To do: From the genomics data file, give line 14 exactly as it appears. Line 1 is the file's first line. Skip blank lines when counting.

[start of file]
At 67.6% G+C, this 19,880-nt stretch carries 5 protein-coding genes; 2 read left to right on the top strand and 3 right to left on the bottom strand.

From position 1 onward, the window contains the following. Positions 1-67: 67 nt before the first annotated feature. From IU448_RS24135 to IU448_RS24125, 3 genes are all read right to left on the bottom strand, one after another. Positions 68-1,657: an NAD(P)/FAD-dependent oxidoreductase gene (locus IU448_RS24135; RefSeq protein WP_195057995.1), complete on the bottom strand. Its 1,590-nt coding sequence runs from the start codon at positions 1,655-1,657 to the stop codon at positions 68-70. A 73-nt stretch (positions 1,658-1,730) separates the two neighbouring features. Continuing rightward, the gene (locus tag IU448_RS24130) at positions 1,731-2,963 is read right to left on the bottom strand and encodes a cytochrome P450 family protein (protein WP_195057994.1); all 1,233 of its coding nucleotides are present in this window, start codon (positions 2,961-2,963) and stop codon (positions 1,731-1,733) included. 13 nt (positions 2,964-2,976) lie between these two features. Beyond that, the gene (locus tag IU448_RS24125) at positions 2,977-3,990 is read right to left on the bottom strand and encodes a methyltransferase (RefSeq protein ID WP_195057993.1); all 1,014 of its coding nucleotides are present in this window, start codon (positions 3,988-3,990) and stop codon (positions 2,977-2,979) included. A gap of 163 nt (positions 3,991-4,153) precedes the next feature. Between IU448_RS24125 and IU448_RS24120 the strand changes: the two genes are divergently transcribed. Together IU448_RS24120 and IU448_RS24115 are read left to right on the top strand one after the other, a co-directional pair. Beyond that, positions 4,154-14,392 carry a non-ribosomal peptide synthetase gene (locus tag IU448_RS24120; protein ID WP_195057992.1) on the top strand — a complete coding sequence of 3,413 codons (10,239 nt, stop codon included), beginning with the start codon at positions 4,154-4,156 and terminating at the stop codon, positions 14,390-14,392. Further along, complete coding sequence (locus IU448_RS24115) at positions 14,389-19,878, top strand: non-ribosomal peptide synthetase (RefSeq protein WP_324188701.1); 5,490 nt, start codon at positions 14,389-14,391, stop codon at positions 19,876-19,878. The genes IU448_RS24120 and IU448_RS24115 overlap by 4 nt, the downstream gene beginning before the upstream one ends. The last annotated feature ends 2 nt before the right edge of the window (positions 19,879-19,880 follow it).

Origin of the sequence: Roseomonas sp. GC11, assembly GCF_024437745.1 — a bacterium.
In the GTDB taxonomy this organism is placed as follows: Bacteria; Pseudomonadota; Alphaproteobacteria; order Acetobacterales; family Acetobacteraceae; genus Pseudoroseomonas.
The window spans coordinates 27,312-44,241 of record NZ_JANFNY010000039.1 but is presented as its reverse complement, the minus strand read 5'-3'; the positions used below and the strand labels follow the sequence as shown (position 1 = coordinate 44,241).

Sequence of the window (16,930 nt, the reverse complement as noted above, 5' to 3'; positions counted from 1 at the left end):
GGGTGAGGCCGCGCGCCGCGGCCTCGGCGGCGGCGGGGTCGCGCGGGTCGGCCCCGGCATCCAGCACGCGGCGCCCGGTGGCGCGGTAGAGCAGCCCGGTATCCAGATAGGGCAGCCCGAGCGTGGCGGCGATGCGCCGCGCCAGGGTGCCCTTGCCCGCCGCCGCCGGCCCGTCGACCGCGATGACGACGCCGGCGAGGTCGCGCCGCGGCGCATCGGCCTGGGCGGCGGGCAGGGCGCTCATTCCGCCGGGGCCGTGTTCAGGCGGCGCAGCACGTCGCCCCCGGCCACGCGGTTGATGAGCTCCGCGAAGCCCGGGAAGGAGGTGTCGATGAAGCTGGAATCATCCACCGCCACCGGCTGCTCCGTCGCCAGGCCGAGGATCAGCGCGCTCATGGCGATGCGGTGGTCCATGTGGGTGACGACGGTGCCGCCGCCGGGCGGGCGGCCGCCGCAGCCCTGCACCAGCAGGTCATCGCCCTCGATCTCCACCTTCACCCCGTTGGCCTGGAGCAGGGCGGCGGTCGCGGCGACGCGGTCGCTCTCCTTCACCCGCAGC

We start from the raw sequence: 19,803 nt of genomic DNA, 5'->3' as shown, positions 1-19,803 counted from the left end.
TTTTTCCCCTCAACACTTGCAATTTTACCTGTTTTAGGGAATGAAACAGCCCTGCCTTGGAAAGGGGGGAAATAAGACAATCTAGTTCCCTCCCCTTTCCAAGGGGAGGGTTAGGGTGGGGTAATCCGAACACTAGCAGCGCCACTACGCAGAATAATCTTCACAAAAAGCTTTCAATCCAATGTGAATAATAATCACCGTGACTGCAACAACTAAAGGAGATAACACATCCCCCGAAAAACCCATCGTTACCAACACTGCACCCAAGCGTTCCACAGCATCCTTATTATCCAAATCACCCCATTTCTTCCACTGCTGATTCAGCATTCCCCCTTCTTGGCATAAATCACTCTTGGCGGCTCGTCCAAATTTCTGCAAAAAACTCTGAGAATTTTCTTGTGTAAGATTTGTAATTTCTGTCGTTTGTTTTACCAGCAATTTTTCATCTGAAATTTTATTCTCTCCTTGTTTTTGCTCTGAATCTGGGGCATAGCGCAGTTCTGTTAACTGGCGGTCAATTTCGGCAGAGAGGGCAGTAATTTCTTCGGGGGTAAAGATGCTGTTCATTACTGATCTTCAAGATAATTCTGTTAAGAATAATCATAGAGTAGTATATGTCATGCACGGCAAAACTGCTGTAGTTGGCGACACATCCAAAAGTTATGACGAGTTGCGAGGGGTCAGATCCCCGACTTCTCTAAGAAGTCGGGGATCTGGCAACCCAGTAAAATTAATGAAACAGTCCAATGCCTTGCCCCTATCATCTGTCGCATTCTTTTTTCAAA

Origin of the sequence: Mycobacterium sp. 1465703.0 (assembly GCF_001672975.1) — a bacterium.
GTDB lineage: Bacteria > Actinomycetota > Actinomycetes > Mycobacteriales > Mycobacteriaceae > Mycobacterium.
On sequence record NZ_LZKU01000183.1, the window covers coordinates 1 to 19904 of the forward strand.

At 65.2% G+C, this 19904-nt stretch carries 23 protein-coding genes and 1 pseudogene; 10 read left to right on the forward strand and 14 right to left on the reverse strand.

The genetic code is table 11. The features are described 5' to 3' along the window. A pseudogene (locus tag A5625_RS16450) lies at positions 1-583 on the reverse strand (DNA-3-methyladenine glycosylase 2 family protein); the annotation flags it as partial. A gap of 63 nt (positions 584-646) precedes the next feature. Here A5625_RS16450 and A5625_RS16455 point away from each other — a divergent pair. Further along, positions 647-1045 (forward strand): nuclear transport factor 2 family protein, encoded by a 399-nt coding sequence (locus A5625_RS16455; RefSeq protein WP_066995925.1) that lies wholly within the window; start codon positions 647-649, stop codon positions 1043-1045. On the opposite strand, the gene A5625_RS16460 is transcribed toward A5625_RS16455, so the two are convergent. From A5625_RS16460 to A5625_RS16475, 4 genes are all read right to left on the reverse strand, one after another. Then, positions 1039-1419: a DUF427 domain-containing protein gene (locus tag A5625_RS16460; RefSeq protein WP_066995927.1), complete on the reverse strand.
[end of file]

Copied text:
The genetic code is table 11. The features are described 5' to 3' along the window. A pseudogene (locus tag A5625_RS16450) lies at positions 1-583 on the reverse strand (DNA-3-methyladenine glycosylase 2 family protein); the annotation flags it as partial. A gap of 63 nt (positions 584-646) precedes the next feature. Here A5625_RS16450 and A5625_RS16455 point away from each other — a divergent pair. Further along, positions 647-1045 (forward strand): nuclear transport factor 2 family protein, encoded by a 399-nt coding sequence (locus A5625_RS16455; RefSeq protein WP_066995925.1) that lies wholly within the window; start codon positions 647-649, stop codon positions 1043-1045. On the opposite strand, the gene A5625_RS16460 is transcribed toward A5625_RS16455, so the two are convergent. From A5625_RS16460 to A5625_RS16475, 4 genes are all read right to left on the reverse strand, one after another. Then, positions 1039-1419: a DUF427 domain-containing protein gene (locus tag A5625_RS16460; RefSeq protein WP_066995927.1), complete on the reverse strand.